You've been there before. A spam email pops up in your inbox and it's utter nonsense. A rancid word jambalaya of "Hello dears," a bunch of names you never even knew could be names, and sentences not of this world. Why? Why does anyone do that? Let me explain. With the help of Harry Potter quotes.
A new breed of spam emails popping up especially in Ireland have taken to prefacing their information thieving efforts with random one-or-two-line Harry Potter quotes. Stuff like, "AS THE WEREWOLF REARED SNAPPING ITS LONG JAWS SIRIUS DISAPPEARED FROM HARRYS SIDE HE HAD." Weird, right? Well, only sort of.
While hilariously out-of-context quotes from JK Rowling's spellbinding opus seem to pair with "yoU have 17 nEww private mesages fr0M local singles!!!111" about as well as wine and a big ol' bowl of sour cream, it's actually an attempt to outsmart spam blocking software. As The Daily Edge explains, anti-spam engines tend to work on three levels: RBLs (blacklists of known spammer IP addresses), URIBLs (blacklists of known spam sites), and a Bayes Engine, which handles everything the other two parts can't.
The latter is key because Bayes Engines use statistics to figure out which words and phrases are associated with spam. "Viagra," for instance, is usually a pretty obvious tell. So the Harry Potter quotes are meant to fool the system—you know, talk about the sort of wand that might be made of sacred oak and unicorn hair instead of, er... the other kind (although now I really want to see Harry-Potter-themed male enhancement spam).
Here's where it gets crazy: Bayes Engines learn over time by way of emails being marked as spam. They catch on pretty quickly, in other words. This why it frequently seems like every spammer is kinda doing the same thing, using the same sorts of phrases, sentences, etc. It comes in waves. Then, when a topic is exhausted and the mighty Spam Skynet has assimilated it completely, spammers move on to something new—perhaps a bizarre set of words or a news item or a celebrity—in an attempt to fool Bayes Engines again.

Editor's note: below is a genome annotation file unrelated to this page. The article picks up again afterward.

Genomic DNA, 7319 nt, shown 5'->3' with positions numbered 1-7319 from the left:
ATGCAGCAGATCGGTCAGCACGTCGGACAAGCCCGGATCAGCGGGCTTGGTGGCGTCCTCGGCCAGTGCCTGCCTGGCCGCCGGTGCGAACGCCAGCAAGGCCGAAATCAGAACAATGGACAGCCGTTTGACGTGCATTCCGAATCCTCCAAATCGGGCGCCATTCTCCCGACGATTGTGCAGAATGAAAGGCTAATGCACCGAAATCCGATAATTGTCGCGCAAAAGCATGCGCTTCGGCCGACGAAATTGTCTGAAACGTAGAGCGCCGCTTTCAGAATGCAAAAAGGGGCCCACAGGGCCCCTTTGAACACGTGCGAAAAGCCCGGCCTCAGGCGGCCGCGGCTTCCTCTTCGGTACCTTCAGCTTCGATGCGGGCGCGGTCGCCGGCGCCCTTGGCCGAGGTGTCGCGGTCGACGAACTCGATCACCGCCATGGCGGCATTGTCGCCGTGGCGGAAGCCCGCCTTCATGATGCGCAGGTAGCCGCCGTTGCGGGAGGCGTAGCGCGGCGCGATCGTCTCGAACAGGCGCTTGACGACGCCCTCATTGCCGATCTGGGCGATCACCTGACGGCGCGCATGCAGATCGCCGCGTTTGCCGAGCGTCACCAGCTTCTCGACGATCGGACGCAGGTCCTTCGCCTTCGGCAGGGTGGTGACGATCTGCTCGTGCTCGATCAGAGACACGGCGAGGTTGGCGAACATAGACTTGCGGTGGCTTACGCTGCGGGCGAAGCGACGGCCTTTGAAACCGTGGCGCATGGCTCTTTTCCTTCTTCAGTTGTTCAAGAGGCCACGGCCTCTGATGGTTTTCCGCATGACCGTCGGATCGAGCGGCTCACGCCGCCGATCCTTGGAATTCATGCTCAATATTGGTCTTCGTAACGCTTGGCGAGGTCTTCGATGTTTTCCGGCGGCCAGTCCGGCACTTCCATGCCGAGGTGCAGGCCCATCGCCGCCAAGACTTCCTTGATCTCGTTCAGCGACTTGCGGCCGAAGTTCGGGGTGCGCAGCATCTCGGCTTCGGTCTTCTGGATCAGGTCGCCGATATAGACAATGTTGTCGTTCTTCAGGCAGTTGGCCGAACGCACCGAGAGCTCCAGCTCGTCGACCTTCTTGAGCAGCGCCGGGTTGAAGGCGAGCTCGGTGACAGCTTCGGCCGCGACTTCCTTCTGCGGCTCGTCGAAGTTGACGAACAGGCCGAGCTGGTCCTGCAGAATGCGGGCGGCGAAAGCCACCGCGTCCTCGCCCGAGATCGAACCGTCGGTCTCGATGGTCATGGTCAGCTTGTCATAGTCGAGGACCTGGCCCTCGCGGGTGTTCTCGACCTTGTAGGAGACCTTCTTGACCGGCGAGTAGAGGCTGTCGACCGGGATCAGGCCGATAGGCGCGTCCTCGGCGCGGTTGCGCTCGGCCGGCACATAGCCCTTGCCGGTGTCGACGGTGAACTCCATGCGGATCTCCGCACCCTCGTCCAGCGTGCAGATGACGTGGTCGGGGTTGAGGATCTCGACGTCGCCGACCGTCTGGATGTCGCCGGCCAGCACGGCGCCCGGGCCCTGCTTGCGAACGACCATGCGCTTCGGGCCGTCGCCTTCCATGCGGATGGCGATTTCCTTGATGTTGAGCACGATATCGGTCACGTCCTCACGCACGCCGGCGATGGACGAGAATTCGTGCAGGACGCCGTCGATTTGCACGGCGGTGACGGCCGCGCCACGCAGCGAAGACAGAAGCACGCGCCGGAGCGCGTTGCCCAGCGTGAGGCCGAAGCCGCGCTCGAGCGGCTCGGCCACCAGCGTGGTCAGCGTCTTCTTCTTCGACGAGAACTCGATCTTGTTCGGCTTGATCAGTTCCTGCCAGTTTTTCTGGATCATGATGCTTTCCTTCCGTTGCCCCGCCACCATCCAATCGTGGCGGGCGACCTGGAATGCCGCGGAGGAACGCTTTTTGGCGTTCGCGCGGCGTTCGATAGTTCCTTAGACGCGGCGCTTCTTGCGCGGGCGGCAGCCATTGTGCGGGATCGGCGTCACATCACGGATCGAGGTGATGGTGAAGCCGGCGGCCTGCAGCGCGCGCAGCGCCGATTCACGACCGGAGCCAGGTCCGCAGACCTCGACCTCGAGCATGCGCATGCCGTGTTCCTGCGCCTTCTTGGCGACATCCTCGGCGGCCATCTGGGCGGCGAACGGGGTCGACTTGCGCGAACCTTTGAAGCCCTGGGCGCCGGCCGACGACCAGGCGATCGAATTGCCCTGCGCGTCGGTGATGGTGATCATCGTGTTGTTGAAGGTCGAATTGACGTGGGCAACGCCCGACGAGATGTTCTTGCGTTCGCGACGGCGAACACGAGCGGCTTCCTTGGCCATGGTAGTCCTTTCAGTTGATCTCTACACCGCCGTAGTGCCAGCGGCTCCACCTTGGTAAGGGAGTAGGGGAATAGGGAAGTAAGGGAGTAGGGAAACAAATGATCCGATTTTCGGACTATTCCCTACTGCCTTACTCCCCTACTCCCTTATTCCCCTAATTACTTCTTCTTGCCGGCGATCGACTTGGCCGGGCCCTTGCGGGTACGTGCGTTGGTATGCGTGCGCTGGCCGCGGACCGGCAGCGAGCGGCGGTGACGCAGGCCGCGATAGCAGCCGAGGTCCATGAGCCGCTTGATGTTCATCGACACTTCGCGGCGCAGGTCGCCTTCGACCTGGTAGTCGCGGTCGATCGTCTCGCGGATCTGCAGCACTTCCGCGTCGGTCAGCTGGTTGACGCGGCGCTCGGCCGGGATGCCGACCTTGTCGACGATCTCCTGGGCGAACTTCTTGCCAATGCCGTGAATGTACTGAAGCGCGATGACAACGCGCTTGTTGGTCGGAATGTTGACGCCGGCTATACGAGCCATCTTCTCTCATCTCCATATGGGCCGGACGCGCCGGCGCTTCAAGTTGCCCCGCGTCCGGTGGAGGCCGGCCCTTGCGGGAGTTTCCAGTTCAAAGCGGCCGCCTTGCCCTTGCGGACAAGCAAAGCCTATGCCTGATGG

That's why spam emails are so weird, but in an almost consistent way. Spammers are paying attention to what does and doesn't get blocked and reacting accordingly.
By that logic, you'd think today's hardened veteran spam filters wouldn't let a single even slightly suspicious word slide. Heartfelt letter from grandma? She said "magic," so it's probably spam. That, however, isn't quite how it actually works. Spam filters are also programmed to essentially forget with time, precisely so that we don't end up with a situation where the entire dictionary ends up on their banned book list.
TMI is a branch of Kotaku dedicated to telling you everything about my adventures in the gaming industry (and sometimes other offbeat and/or uncomfortable subjects). It's an experiment in disclosure, storytelling, interviewing, and more. The gaming industry is weird. People are weird. I am weird. You are weird. Why hide that? Let's explore it.